People too young to remember, or too cocky to admit the truth to themselves, may claim that terror cannot change their world, a la John Lennon. They are wrong, wrong, wrong. It has changed their world whether they recognize it or not. This is not to say, “Everybody panic.” Far from it. It just states the fact of it, that local insulation will not change global reality.

This brings up the other major theme of this movie, one I think others of its type have squeamishly avoided or sidestepped. The car becomes the metaphor for escape, and of course it becomes an object of envy. With respect to the way humans conduct themselves during “real” world-shattering events, the way the car is handled in the movie speaks to the darker side of our natures. Rather than everyone “pitching in” to fight the bad guys, when people finally realize that there is a good chance they will be exterminated, their community spirit goes right out the window. It becomes, literally, every man for himself. It should not have seemed over the top when Cruise pulls a gun on the crowd, gets a gun to his head, he and his son get beaten to a pulp by the panicked crowd, over possession of the vehicle. And when the gun-wielding carjacker is himself blown away by another, in cold blood, this should not be a surprise. As Art Spiegelman’s father says in his Holocaust allegory Maus–“Friends–huh, put you all in a room with no food for a couple of weeks, and you’ll see how many friends you have.” In these scenes, Spielberg evokes the real horror of such terror that strips people of their humanity and turns them against one another–against their own better natures–in a desperate bid for survival. In this way Spielberg invokes visions of another movie he made about world-shattering wars of aggression and terror.

Yet–the notion of kill or be killed to survive one more day is also undercut by the action. Spielberg cannot resist his trademark bid for humanity for humanity’s sake. As noted, the man who takes the car at gunpoint is himself gunned down–he sacrificed his humanity in vain. And note that Cruise finally kills Tim Robbins’ character in his own bid for survival–but is immediately afterwards found by the tripods and captured anyway. It was a waste. To kill another who threatens you is one thing, but to kill only because you fear that person’s existence might threaten your safety–that is one step too far, and not coincidentally is the step that the U.S. (and Britain) have wrongly taken in their paranoid reaction to terror.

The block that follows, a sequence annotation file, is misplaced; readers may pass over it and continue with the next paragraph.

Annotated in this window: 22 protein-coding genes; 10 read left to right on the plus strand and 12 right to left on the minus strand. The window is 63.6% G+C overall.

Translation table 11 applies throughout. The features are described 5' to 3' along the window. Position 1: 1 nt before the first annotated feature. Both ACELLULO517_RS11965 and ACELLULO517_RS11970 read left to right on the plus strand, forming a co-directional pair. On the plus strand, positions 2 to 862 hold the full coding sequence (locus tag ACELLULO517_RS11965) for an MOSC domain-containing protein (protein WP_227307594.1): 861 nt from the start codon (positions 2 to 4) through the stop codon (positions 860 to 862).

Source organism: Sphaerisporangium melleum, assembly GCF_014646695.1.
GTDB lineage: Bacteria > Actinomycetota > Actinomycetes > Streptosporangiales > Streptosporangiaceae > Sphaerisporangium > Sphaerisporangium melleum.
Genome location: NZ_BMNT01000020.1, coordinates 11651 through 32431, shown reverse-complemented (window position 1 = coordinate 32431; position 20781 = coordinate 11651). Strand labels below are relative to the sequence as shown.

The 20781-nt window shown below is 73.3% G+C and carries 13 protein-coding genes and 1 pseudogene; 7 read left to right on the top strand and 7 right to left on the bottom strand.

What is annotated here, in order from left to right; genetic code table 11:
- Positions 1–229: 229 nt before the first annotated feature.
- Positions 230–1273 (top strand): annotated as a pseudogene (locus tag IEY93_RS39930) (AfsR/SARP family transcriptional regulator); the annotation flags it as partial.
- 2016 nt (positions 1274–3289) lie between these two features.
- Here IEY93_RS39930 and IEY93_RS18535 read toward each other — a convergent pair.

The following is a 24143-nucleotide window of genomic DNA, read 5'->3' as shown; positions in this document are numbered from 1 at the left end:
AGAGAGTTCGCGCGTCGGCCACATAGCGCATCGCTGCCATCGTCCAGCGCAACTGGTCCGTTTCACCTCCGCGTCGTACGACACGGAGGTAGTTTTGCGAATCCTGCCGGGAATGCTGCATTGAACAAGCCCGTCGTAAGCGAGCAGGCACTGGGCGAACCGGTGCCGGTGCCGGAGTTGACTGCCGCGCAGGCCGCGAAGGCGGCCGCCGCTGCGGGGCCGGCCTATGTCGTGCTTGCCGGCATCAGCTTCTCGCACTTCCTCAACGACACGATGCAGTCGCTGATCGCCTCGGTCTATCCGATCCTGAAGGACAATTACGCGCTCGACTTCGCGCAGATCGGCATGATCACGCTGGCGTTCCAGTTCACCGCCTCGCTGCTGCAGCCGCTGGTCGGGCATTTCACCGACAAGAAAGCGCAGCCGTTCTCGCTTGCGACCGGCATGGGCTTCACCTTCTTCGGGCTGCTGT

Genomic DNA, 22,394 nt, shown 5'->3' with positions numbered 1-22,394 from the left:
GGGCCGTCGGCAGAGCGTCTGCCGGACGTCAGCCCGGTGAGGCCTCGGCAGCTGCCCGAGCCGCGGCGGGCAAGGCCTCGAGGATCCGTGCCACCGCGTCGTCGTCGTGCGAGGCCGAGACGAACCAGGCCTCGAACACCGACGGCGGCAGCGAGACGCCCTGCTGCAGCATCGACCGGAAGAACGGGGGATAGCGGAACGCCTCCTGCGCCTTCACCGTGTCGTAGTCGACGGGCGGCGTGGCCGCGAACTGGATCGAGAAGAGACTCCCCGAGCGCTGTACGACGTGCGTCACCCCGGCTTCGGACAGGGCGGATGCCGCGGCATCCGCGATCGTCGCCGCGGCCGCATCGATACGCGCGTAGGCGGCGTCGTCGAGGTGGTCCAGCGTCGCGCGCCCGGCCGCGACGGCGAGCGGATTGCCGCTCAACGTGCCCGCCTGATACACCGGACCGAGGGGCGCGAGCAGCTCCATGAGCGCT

About the end – this was indeed a bit hard to swallow. But I took it, like most of this film, metaphorically. I was mostly surprised at the survival of the son, who if I recall was last seen walking into a wall of flames. But note that there is no dialogue–it is a surreal scene. No one speaks, no one interacts, except for Rachel to yell, “Mommy!” They are all “there” as human beings, but–grant me this–not necessarily alive. The “family” has been preserved–the family of man–though some have died. To me, this is the message of this scene. Sacrifice, in the name of preserving who we are–we are families, by the way, not nations or races or religions–does preserve us, even if we die. It preserves our essence, our souls, if not our flesh.

4. Film-making. In the end, what most impressed me about this film was the flawlessness of the cinematography, effects, sets, pacing, editing and all-around film-making. This is one beautiful apocalypse. The tripods are gracefully, terrifyingly menacing, like omnipotent archangels of death from on high. Their prowess in killing, their pitiless wielding of that prowess, quite evocative of the bafflingly inhuman, murderous efficiency of terror cults–or imperialist armies, if you like. Their foghorn of death is rattlingly disturbing each time it sounds, a sickly send-up of Gabriel’s horn. The foggy, ashen landscapes cut by the searching lights of the tripods are beautiful, awe-inspiring in their grandeur. The destruction is so real, it was not hard to imagine I was watching a documentary. Understand, I like to work at suspending disbelief – if the director is trying, I’ll help out all I can with my imagination. But I felt I had no work to do at all. I felt as if I were watching real events unfold, in real time. No ”movie” cuts to this little house or that Oval Office scene, no attempt to provide a “world afire” vision encompassing the globe and every possible reaction–just the immediate surroundings of one man, whose immediate surroundings keep getting more and more surreal, more dreamlike, more hopeless with every scene, and his reactions. But because I follow him into this world, progress with him into horror, I find it believable no matter how bizarre it gets.

The film is not perfect, not a film for the ages, perhaps not even great. But it’s good. It’s a film for now, for us, to help us examine how we perceive our world now, in its new wrapper. As someone on the radio said the other day, “We all live in Jerusalem now.” We all will live with exploding buses, exploding people, every day now. Safety, always an illusion, will become even harder to conjure up. We will have a permanent spot, in the back of our minds, reserved for the horror when it comes again.

And it will come again.